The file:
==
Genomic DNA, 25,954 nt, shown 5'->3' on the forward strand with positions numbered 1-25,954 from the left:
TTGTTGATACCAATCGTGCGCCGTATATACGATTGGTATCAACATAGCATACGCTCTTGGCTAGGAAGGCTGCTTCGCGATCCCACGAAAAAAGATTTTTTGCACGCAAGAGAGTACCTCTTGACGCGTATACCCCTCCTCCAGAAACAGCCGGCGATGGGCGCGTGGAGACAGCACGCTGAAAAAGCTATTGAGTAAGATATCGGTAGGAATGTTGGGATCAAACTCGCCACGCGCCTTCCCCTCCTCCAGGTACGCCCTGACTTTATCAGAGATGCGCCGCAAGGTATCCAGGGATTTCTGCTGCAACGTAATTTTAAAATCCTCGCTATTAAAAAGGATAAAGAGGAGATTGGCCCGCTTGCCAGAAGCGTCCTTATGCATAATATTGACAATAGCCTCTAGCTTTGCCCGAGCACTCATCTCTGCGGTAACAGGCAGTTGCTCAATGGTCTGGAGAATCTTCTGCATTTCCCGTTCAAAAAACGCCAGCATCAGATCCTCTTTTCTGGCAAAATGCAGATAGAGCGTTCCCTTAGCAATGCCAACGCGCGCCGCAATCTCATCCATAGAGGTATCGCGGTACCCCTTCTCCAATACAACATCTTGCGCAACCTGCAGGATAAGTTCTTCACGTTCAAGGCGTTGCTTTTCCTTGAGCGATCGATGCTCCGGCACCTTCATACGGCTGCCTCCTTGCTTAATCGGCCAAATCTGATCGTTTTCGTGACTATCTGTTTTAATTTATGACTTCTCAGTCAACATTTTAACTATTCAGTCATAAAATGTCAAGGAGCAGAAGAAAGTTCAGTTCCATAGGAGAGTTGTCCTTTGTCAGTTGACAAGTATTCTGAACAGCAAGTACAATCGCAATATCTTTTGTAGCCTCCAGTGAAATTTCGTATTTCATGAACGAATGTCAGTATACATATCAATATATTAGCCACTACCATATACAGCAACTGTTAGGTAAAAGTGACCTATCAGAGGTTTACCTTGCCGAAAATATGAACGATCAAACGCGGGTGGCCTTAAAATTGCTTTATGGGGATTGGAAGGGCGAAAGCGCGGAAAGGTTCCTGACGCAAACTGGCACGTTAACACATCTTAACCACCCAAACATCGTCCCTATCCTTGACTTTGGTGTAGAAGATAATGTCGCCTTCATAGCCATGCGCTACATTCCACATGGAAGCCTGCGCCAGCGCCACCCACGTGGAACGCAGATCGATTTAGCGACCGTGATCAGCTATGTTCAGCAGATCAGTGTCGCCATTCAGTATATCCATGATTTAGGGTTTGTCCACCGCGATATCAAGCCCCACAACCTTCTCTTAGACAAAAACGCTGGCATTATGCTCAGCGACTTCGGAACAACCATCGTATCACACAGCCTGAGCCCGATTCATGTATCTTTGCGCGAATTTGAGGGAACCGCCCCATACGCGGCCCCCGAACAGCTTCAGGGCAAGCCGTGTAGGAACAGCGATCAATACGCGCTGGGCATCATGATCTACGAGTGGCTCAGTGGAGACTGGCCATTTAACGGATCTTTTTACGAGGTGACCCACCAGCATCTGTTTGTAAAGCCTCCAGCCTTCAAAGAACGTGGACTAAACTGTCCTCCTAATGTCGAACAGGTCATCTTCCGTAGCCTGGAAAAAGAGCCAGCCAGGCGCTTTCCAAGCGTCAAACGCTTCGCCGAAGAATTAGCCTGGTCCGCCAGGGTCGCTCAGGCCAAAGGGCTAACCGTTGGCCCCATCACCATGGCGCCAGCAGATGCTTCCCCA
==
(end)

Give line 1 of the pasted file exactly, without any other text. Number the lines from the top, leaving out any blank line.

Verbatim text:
Genomic DNA, 25,954 nt, shown 5'->3' on the forward strand with positions numbered 1-25,954 from the left: